Pity the American voter. Angry, frustrated and desperate, in successive elections he delivers more Republican soldiers to Congress, all in the spirit of Dr. Johnson’s famous description of a second marriage as “the triumph of hope over experience.” All that changes in Washington is the size of the nothingburgers.

For four years the public has been waiting for answers about what happened at Benghazi, and so far the only thing clear is that four Americans, including an ambassador, were abandoned and left to die when the shooting started. (Guns do so frighten Democrats.)

Four years later we don’t know who was asleep at the White House, snoring at the State Department and dozing at the Pentagon. Probably everyone. Hillary Clinton, who as the secretary of State was first in line of responsibility, has consistently refused to talk about it, offering only talking points and invoking Fourth of July humbug. President Obama has the luxury of assigning others to take the questions; he was busy working on a speech. Someone at the Pentagon no doubt has some real answers, but the first thing an ambitious general learns is that it’s the president who punches his ticket.

                 Medal of Honor
Army Medal of HonorNavy Medal of HonorAir Force Medal of Honor

The Medal of Honor is the highest award for valor in action against an enemy force which can be bestowed upon an individual serving in the Armed Services of the United States.
GeneTrerally presented to its recipient by the President of the United States of America in the name of Congress.
The first award of the Medal of Honor was made March 25, 1863 to Private JACOB PARROTT.The last award of the Medal of Honor was made September 15, 2011 to Sergeant DAKOTA MEYER.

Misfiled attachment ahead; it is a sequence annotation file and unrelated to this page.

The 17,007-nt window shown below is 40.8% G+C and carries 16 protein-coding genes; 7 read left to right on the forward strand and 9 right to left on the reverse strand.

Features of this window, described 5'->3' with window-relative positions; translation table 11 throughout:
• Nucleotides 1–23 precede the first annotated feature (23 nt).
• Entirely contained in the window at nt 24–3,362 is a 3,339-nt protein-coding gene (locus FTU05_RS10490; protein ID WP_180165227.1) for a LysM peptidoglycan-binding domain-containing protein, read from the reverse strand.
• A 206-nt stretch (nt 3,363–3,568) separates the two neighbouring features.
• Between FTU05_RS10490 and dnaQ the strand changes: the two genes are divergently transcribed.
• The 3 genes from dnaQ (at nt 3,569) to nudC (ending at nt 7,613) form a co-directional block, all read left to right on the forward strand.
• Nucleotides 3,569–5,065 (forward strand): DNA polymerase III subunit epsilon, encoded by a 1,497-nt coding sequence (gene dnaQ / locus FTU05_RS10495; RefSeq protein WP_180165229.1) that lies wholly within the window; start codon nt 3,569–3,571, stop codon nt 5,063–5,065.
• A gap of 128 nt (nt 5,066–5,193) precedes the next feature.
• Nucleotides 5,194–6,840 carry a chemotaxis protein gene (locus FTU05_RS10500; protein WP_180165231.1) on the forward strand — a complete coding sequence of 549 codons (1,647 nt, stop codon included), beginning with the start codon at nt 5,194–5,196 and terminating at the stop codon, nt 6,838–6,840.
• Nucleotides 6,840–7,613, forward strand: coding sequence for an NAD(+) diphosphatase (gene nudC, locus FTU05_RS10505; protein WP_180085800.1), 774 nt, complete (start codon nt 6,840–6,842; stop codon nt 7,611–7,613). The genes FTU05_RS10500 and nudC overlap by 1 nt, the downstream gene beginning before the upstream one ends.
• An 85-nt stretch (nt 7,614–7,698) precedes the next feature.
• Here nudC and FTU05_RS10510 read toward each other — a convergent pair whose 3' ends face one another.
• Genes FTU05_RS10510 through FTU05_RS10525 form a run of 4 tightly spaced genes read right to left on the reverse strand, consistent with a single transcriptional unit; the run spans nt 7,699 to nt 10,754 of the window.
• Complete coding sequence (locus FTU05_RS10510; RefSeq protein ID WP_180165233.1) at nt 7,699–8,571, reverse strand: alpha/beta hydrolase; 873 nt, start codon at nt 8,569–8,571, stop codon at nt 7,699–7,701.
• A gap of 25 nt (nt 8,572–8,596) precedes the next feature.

Since then there have been:  • 3458 recipients of the Medal of Honor.
    • Today there are 85 Living Recipients of the Medal of Honor.

Rank: Captain
Organization: U.S. Army
Date of Issue: 07/08/2002

Captain Humbert R. Versace distinguished himself by extraordinary heroism during the period of 29 October 1963 to 26 September 1965, while serving as S-2 Advisor, Military Assistance Advisory Group, Detachment 52, Ca Mau, Republic of Vietnam. While accompanying a Civilian Irregular Defense Group patrol engaged in combat operations in Thoi Binh District, An Xuyen Province, Captain Versace and the patrol came under sudden and intense mortar, automatic weapons, and small arms fire from elements of a heavily armed enemy battalion. As the battle raged, Captain Versace, although severely wounded in the knee and back by hostile fire, fought valiantly and continued to engage enemy targets. Weakened by his wounds and fatigued by the fierce firefight, Captain Versace stubbornly resisted capture by the over-powering Viet Cong force with the last full measure of his strength and ammunition. Taken prisoner by the Viet Cong, he exemplified the tenets of the Code of Conduct from the time he entered into Prisoner of War status. Captain Versace assumed command of his fellow American soldiers, scorned the enemy's exhaustive interrogation and indoctrination efforts, and made three unsuccessful attempts to escape, despite his weakened condition which was brought about by his wounds and the extreme privation and hardships he was forced to endure. During his captivity, Captain Versace was segregated in an isolated prisoner of war cage, manacled in irons for prolonged periods of time, and placed on extremely reduced ration. The enemy was unable to break his indomitable will, his faith in God, and his trust in the United States of America. Captain Versace, an American fighting man who epitomized the principles of his country and the Code of Conduct, was executed by the Viet Cong on 26 September 1965. Captain Versace's gallant actions in close contact with an enemy force and unyielding courage and bravery while a prisoner of war are in the highest traditions of the military service and reflect the utmost credit upon himself and the United States Army.

From the Archives

American Fairness to a Fault — a Deadly One
Tuesday, 10 Nov 2009 02:28 PM